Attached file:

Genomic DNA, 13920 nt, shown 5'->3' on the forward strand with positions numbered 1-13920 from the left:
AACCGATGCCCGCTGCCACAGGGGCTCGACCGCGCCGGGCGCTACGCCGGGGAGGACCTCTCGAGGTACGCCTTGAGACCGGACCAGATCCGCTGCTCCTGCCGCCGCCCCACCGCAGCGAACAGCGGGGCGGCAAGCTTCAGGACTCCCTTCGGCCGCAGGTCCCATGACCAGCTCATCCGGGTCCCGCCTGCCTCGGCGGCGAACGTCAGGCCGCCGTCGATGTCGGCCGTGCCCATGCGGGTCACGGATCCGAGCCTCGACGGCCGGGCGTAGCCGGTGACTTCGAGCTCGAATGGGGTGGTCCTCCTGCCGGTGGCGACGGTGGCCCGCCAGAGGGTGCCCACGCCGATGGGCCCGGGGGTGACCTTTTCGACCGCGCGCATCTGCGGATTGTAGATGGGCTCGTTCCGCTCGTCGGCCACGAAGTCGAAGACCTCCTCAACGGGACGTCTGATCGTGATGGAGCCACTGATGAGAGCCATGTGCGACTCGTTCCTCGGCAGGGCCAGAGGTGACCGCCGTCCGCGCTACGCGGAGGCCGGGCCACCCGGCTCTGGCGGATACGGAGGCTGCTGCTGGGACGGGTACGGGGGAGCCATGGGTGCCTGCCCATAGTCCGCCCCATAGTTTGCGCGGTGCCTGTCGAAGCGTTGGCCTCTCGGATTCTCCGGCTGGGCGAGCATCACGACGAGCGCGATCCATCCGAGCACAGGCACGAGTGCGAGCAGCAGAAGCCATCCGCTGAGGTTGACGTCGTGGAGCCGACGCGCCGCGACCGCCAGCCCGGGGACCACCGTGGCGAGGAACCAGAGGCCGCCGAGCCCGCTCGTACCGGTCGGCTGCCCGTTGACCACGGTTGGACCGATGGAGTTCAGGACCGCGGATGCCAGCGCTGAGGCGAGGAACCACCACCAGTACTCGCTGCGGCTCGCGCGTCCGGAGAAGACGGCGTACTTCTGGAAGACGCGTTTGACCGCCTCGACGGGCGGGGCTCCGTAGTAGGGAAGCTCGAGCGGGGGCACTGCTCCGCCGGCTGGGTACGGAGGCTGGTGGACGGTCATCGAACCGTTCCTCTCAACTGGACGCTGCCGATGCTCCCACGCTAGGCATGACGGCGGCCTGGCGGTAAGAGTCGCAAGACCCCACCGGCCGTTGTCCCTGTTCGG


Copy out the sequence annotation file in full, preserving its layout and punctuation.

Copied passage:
Genomic DNA, 13920 nt, shown 5'->3' on the forward strand with positions numbered 1-13920 from the left:
AACCGATGCCCGCTGCCACAGGGGCTCGACCGCGCCGGGCGCTACGCCGGGGAGGACCTCTCGAGGTACGCCTTGAGACCGGACCAGATCCGCTGCTCCTGCCGCCGCCCCACCGCAGCGAACAGCGGGGCGGCAAGCTTCAGGACTCCCTTCGGCCGCAGGTCCCATGACCAGCTCATCCGGGTCCCGCCTGCCTCGGCGGCGAACGTCAGGCCGCCGTCGATGTCGGCCGTGCCCATGCGGGTCACGGATCCGAGCCTCGACGGCCGGGCGTAGCCGGTGACTTCGAGCTCGAATGGGGTGGTCCTCCTGCCGGTGGCGACGGTGGCCCGCCAGAGGGTGCCCACGCCGATGGGCCCGGGGGTGACCTTTTCGACCGCGCGCATCTGCGGATTGTAGATGGGCTCGTTCCGCTCGTCGGCCACGAAGTCGAAGACCTCCTCAACGGGACGTCTGATCGTGATGGAGCCACTGATGAGAGCCATGTGCGACTCGTTCCTCGGCAGGGCCAGAGGTGACCGCCGTCCGCGCTACGCGGAGGCCGGGCCACCCGGCTCTGGCGGATACGGAGGCTGCTGCTGGGACGGGTACGGGGGAGCCATGGGTGCCTGCCCATAGTCCGCCCCATAGTTTGCGCGGTGCCTGTCGAAGCGTTGGCCTCTCGGATTCTCCGGCTGGGCGAGCATCACGACGAGCGCGATCCATCCGAGCACAGGCACGAGTGCGAGCAGCAGAAGCCATCCGCTGAGGTTGACGTCGTGGAGCCGACGCGCCGCGACCGCCAGCCCGGGGACCACCGTGGCGAGGAACCAGAGGCCGCCGAGCCCGCTCGTACCGGTCGGCTGCCCGTTGACCACGGTTGGACCGATGGAGTTCAGGACCGCGGATGCCAGCGCTGAGGCGAGGAACCACCACCAGTACTCGCTGCGGCTCGCGCGTCCGGAGAAGACGGCGTACTTCTGGAAGACGCGTTTGACCGCCTCGACGGGCGGGGCTCCGTAGTAGGGAAGCTCGAGCGGGGGCACTGCTCCGCCGGCTGGGTACGGAGGCTGGTGGACGGTCATCGAACCGTTCCTCTCAACTGGACGCTGCCGATGCTCCCACGCTAGGCATGACGGCGGCCTGGCGGTAAGAGTCGCAAGACCCCACCGGCCGTTGTCCCTGTTCGG